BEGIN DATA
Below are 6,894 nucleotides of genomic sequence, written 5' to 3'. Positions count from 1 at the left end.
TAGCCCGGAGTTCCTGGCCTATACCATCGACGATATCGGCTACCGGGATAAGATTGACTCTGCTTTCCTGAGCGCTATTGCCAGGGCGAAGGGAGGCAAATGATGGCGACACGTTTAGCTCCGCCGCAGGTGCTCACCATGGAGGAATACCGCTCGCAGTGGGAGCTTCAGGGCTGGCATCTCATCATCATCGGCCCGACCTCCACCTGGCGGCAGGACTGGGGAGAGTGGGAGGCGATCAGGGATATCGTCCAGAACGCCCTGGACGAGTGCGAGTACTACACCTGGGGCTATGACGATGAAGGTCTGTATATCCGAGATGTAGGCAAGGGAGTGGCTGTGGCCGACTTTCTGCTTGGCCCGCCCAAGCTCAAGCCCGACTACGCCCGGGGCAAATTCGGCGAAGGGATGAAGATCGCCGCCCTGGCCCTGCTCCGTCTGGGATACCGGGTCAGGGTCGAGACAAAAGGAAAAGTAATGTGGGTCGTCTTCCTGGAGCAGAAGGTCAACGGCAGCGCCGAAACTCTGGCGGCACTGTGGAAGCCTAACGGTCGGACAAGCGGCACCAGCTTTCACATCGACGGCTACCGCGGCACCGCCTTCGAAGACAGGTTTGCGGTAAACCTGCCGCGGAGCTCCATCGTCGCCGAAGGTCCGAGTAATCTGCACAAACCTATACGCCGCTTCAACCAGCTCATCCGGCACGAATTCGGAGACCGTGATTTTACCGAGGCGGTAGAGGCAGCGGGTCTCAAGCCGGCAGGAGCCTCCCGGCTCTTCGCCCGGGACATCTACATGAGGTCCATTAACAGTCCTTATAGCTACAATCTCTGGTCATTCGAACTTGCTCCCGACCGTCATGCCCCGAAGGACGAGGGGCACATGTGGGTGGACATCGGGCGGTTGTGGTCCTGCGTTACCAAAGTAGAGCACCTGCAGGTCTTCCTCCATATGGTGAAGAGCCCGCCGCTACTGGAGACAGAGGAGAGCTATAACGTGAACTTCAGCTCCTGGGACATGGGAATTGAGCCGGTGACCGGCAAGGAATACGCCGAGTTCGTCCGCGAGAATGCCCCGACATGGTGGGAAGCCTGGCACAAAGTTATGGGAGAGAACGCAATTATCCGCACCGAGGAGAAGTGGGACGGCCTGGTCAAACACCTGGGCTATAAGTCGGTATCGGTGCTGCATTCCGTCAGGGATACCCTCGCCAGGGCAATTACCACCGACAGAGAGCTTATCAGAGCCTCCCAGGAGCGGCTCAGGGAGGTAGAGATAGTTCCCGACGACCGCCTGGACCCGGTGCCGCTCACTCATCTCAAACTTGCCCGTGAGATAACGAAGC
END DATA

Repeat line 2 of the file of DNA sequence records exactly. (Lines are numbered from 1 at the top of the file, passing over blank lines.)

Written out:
TAGCCCGGAGTTCCTGGCCTATACCATCGACGATATCGGCTACCGGGATAAGATTGACTCTGCTTTCCTGAGCGCTATTGCCAGGGCGAAGGGAGGCAAATGATGGCGACACGTTTAGCTCCGCCGCAGGTGCTCACCATGGAGGAATACCGCTCGCAGTGGGAGCTTCAGGGCTGGCATCTCATCATCATCGGCCCGACCTCCACCTGGCGGCAGGACTGGGGAGAGTGGGAGGCGATCAGGGATATCGTCCAGAACGCCCTGGACGAGTGCGAGTACTACACCTGGGGCTATGACGATGAAGGTCTGTATATCCGAGATGTAGGCAAGGGAGTGGCTGTGGCCGACTTTCTGCTTGGCCCGCCCAAGCTCAAGCCCGACTACGCCCGGGGCAAATTCGGCGAAGGGATGAAGATCGCCGCCCTGGCCCTGCTCCGTCTGGGATACCGGGTCAGGGTCGAGACAAAAGGAAAAGTAATGTGGGTCGTCTTCCTGGAGCAGAAGGTCAACGGCAGCGCCGAAACTCTGGCGGCACTGTGGAAGCCTAACGGTCGGACAAGCGGCACCAGCTTTCACATCGACGGCTACCGCGGCACCGCCTTCGAAGACAGGTTTGCGGTAAACCTGCCGCGGAGCTCCATCGTCGCCGAAGGTCCGAGTAATCTGCACAAACCTATACGCCGCTTCAACCAGCTCATCCGGCACGAATTCGGAGACCGTGATTTTACCGAGGCGGTAGAGGCAGCGGGTCTCAAGCCGGCAGGAGCCTCCCGGCTCTTCGCCCGGGACATCTACATGAGGTCCATTAACAGTCCTTATAGCTACAATCTCTGGTCATTCGAACTTGCTCCCGACCGTCATGCCCCGAAGGACGAGGGGCACATGTGGGTGGACATCGGGCGGTTGTGGTCCTGCGTTACCAAAGTAGAGCACCTGCAGGTCTTCCTCCATATGGTGAAGAGCCCGCCGCTACTGGAGACAGAGGAGAGCTATAACGTGAACTTCAGCTCCTGGGACATGGGAATTGAGCCGGTGACCGGCAAGGAATACGCCGAGTTCGTCCGCGAGAATGCCCCGACATGGTGGGAAGCCTGGCACAAAGTTATGGGAGAGAACGCAATTATCCGCACCGAGGAGAAGTGGGACGGCCTGGTCAAACACCTGGGCTATAAGTCGGTATCGGTGCTGCATTCCGTCAGGGATACCCTCGCCAGGGCAATTACCACCGACAGAGAGCTTATCAGAGCCTCCCAGGAGCGGCTCAGGGAGGTAGAGATAGTTCCCGACGACCGCCTGGACCCGGTGCCGCTCACTCATCTCAAACTTGCCCGTGAGATAACGAAGC